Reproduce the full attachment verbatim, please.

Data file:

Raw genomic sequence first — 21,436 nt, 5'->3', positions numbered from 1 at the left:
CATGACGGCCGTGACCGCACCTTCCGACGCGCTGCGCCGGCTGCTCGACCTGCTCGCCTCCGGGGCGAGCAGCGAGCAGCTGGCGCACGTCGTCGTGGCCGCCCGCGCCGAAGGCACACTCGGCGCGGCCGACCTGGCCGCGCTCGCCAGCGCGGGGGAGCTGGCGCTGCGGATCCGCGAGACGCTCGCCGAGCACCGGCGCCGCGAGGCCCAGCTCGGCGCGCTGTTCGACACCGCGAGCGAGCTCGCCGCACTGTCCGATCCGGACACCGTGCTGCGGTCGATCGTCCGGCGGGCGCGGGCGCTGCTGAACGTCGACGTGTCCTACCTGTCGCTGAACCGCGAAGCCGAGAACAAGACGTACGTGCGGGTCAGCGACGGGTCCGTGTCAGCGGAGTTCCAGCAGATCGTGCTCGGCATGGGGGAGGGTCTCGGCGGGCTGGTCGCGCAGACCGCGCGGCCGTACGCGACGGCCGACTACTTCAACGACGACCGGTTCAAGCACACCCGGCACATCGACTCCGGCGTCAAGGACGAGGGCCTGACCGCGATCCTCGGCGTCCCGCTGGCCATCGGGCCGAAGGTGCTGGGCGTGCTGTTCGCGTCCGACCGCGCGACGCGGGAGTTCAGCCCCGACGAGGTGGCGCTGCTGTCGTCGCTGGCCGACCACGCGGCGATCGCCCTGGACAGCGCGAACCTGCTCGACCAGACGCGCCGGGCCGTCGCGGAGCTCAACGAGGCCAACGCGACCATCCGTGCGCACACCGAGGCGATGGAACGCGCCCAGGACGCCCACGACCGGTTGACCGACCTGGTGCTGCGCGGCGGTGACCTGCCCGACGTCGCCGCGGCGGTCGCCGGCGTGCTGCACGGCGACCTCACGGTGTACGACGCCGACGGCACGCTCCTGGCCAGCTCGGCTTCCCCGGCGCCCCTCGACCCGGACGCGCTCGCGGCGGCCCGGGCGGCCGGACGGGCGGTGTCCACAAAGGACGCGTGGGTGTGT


Raw genomic sequence first — 21,436 nt, 5'->3', positions numbered from 1 at the left:
CATGACGGCCGTGACCGCACCTTCCGACGCGCTGCGCCGGCTGCTCGACCTGCTCGCCTCCGGGGCGAGCAGCGAGCAGCTGGCGCACGTCGTCGTGGCCGCCCGCGCCGAAGGCACACTCGGCGCGGCCGACCTGGCCGCGCTCGCCAGCGCGGGGGAGCTGGCGCTGCGGATCCGCGAGACGCTCGCCGAGCACCGGCGCCGCGAGGCCCAGCTCGGCGCGCTGTTCGACACCGCGAGCGAGCTCGCCGCACTGTCCGATCCGGACACCGTGCTGCGGTCGATCGTCCGGCGGGCGCGGGCGCTGCTGAACGTCGACGTGTCCTACCTGTCGCTGAACCGCGAAGCCGAGAACAAGACGTACGTGCGGGTCAGCGACGGGTCCGTGTCAGCGGAGTTCCAGCAGATCGTGCTCGGCATGGGGGAGGGTCTCGGCGGGCTGGTCGCGCAGACCGCGCGGCCGTACGCGACGGCCGACTACTTCAACGACGACCGGTTCAAGCACACCCGGCACATCGACTCCGGCGTCAAGGACGAGGGCCTGACCGCGATCCTCGGCGTCCCGCTGGCCATCGGGCCGAAGGTGCTGGGCGTGCTGTTCGCGTCCGACCGCGCGACGCGGGAGTTCAGCCCCGACGAGGTGGCGCTGCTGTCGTCGCTGGCCGACCACGCGGCGATCGCCCTGGACAGCGCGAACCTGCTCGACCAGACGCGCCGGGCCGTCGCGGAGCTCAACGAGGCCAACGCGACCATCCGTGCGCACACCGAGGCGATGGAACGCGCCCAGGACGCCCACGACCGGTTGACCGACCTGGTGCTGCGCGGCGGTGACCTGCCCGACGTCGCCGCGGCGGTCGCCGGCGTGCTGCACGGCGACCTCACGGTGTACGACGCCGACGGCACGCTCCTGGCCAGCTCGGCTTCCCCGGCGCCCCTCGACCCGGACGCGCTCGCGGCGGCCCGGGCGGCCGGACGGGCGGTGTCCACAAAGGACGCGTGGGTGTGT